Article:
# mathematical difference between column vectors and row vectors

I'm writing a mathematical library; and I have an idea where I want to automatically turn column matrices and row matrices to vectors, with all of the mathematical properties of a vector.

Answer I'm looking for:

Someone with good mathematical reasoning explaining why:

column matrices, column vectors, row matrices, row vectors should not be treated as the same thing. (The library will ofcourse understand operations like [[1,2],[3,4]] * [1,2], where [1,2] is a vector)

or:

some kind of showcase or example where it is impossible for a library that can't differentiate between row vectors and column vectors to know which one of several possible answers are correct.

or:

some kind of evidence that it is in fact possible to do this.

please note: inner vector multiplication will be easily integrated by using a special function for that function rather than the * sign.

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Why would you want to not distinguish the two in your program? It seems to me that it would be extra work to have to convert the result to a vector, every time a computation returns a column matrix. In addition, the distinction can make it easier to pinpoint mistakes, like type checking in programming languages. – Jørgen Fogh Jan 19 '15 at 16:53

## 2 Answers

One "silly" example is the product of a column matrix times a row matrix. Consider: $$\left[\begin{array}{c} 1 \\ 2 \\ 3 \end{array}\right] \left[\begin{array}{ccc} 4 & 5 & 6 \end{array}\right]$$. By the rules of matrix multiplication, we obtain the $3 \times 3$ matrix: $$\left[\begin{array}{ccc} 4 & 5 & 6 \\ 8 & 10 & 12 \\ 12 & 15 & 18 \end{array}\right]$$ However, if I had "forgotten" than my original matrices were column and row matrices, respectively, then I might have considered them as vectors and (perhaps) computed the inner product: $$(1, 2, 3) \cdot (4, 5, 6) = 32$$. By the way, if one works entirely in terms of matrices, and considers any vectors to be a column matrix, then the inner product can be defined by $\mathbf{v} \cdot \mathbf{w} = \mathbf{v}^T\mathbf{w}$, which is a standard practice in most linear algebra texts.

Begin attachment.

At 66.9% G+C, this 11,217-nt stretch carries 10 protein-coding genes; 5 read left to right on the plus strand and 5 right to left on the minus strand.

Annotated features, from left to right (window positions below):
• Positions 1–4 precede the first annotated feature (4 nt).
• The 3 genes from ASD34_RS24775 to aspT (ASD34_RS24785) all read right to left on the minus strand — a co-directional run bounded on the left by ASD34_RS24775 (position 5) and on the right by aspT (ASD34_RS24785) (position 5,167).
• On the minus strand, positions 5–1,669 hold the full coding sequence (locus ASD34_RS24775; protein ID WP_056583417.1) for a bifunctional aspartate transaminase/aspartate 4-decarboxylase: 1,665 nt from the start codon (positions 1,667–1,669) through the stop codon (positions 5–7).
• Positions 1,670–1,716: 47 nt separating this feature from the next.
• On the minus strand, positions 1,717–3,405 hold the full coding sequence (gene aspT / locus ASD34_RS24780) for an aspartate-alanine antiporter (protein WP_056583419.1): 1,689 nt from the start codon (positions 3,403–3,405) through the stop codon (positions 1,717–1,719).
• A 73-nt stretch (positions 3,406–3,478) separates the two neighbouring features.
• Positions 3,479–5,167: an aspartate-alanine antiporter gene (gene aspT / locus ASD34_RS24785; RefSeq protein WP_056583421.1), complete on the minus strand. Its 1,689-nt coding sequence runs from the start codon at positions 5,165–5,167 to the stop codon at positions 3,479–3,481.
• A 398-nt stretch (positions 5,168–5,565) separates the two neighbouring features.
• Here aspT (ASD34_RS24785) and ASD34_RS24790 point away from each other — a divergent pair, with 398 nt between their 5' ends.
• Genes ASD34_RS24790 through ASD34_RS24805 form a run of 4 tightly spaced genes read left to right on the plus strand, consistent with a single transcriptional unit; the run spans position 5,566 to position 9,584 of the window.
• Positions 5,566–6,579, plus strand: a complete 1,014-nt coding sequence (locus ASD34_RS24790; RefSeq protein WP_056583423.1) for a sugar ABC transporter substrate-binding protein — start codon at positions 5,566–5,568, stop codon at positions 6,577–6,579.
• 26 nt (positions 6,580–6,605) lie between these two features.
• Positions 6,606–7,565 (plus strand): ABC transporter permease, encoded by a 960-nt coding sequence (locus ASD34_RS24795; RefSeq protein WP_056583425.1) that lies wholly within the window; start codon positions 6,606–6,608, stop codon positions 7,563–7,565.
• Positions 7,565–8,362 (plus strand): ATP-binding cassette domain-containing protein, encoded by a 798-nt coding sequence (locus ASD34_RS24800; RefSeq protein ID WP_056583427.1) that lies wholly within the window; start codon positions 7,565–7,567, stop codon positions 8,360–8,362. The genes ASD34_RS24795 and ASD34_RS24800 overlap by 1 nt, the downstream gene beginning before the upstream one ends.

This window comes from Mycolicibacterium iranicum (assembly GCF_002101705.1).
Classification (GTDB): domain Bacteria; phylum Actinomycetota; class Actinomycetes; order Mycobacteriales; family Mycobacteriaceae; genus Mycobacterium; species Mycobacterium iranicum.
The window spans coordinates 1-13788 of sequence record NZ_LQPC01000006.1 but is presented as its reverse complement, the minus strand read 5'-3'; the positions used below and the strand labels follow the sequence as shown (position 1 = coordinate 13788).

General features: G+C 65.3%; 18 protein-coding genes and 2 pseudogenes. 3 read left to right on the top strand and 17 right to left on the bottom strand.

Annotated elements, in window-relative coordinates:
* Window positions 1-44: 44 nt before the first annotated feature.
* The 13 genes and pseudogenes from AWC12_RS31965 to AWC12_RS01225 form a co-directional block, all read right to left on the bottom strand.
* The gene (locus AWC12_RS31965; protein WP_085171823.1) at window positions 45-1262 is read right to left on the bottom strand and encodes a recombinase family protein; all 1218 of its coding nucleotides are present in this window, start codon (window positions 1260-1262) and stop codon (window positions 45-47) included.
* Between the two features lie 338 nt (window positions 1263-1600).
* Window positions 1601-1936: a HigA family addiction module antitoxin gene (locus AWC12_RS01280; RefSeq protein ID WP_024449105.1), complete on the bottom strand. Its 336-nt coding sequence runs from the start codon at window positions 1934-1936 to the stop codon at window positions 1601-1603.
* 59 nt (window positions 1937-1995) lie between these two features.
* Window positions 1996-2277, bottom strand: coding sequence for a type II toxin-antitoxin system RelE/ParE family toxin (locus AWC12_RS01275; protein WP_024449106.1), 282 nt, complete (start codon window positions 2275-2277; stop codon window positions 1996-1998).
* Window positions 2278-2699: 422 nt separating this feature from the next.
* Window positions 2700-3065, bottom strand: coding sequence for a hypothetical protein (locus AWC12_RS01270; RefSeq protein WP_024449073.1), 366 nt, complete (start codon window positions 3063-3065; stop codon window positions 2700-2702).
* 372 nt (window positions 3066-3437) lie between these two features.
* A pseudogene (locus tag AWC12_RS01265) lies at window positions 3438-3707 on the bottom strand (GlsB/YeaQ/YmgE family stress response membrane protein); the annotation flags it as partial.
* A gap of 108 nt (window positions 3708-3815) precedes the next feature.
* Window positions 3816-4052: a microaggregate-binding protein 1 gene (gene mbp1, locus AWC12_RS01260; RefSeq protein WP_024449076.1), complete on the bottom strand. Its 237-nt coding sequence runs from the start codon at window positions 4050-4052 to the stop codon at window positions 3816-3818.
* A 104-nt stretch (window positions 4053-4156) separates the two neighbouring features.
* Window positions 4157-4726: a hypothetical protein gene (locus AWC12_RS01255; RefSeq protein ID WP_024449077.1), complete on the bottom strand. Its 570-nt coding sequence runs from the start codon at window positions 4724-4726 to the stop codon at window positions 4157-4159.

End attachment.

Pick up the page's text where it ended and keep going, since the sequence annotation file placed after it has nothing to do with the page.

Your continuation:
Hope this helps!

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As a technical note, this only occurs because you rely on convention to determine which product to compute. If you had specified the operation explicitly, this issue could not occur. – Jørgen Fogh Jan 19 '15 at 16:50

Don't expect to find any important mathematical distinction between them: these objects differ only at the level of notation and convention. They will form isomorphic (i.e. structurally equivalent) vector spaces.

There's quite a number of these things:

• $n \times 1$ (column) matrices and column vectors of length $n$, e.g. $\left(\begin{array}{c} 1 \\ 2 \\ 3 \\ \end{array}\right).$ A matrix uses two indices $A(i,j)$ say (where, in this case, index $j$ can only take on one value), whereas a column vector only has one (this distinction can matter e.g. in computer algebra systems).

• $1 \times n$ (row) matrices and row vectors of length $n$, e.g. $\left(\begin{array}{ccc} 1 & 2 & 3 \\ \end{array}\right).$ Same difference as with column matrices and column vectors.

• 1-dimensional array of length $n$ (or a $k$-dimensional array where $k-1$ indices can take on only one value and one index can take on $n$ values).

• Sequences of length $n$, ordered lists of length $n$, or ordered $n$-multisets, e.g. $(1,2,3)$.

• Functions $f:\{1,2,\ldots,n\} \rightarrow S$, e.g. $f(x)=x$ and $n=3$.

• Coefficients of polynomials of degree $n-1$ with a single indeterminate $x$, e.g. $1+2x+3x^2$.

The key ingredient in each case is that there is a 1-st element, a 2-nd element, up to n-th element. Individual definitions will have their own conventions (such as how matrix multiplication works), and will be easier to use in different contexts.

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